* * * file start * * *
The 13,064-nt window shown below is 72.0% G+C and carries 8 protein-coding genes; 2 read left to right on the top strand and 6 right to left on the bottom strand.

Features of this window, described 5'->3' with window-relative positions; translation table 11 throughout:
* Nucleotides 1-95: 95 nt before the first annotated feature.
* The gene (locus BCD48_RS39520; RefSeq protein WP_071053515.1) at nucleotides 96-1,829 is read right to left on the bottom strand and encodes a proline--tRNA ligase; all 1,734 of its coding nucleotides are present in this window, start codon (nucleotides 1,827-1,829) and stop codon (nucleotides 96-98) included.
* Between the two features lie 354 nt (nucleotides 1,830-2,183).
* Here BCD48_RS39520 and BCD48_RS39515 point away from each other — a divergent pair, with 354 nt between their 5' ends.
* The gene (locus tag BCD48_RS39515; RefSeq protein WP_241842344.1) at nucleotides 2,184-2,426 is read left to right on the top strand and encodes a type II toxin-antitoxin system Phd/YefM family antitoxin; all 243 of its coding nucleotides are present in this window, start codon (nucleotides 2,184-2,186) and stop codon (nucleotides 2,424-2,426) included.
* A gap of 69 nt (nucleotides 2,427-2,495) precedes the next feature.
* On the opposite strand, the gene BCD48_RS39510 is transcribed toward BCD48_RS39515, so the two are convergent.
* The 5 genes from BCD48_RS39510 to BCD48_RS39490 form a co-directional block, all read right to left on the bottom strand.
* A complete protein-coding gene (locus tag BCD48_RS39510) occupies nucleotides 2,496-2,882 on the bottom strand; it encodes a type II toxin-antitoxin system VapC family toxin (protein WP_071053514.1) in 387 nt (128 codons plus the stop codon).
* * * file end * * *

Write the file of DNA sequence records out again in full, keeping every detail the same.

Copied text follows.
The 13,064-nt window shown below is 72.0% G+C and carries 8 protein-coding genes; 2 read left to right on the top strand and 6 right to left on the bottom strand.

Features of this window, described 5'->3' with window-relative positions; translation table 11 throughout:
* Nucleotides 1-95: 95 nt before the first annotated feature.
* The gene (locus BCD48_RS39520; RefSeq protein WP_071053515.1) at nucleotides 96-1,829 is read right to left on the bottom strand and encodes a proline--tRNA ligase; all 1,734 of its coding nucleotides are present in this window, start codon (nucleotides 1,827-1,829) and stop codon (nucleotides 96-98) included.
* Between the two features lie 354 nt (nucleotides 1,830-2,183).
* Here BCD48_RS39520 and BCD48_RS39515 point away from each other — a divergent pair, with 354 nt between their 5' ends.
* The gene (locus tag BCD48_RS39515; RefSeq protein WP_241842344.1) at nucleotides 2,184-2,426 is read left to right on the top strand and encodes a type II toxin-antitoxin system Phd/YefM family antitoxin; all 243 of its coding nucleotides are present in this window, start codon (nucleotides 2,184-2,186) and stop codon (nucleotides 2,424-2,426) included.
* A gap of 69 nt (nucleotides 2,427-2,495) precedes the next feature.
* On the opposite strand, the gene BCD48_RS39510 is transcribed toward BCD48_RS39515, so the two are convergent.
* The 5 genes from BCD48_RS39510 to BCD48_RS39490 form a co-directional block, all read right to left on the bottom strand.
* A complete protein-coding gene (locus tag BCD48_RS39510) occupies nucleotides 2,496-2,882 on the bottom strand; it encodes a type II toxin-antitoxin system VapC family toxin (protein WP_071053514.1) in 387 nt (128 codons plus the stop codon).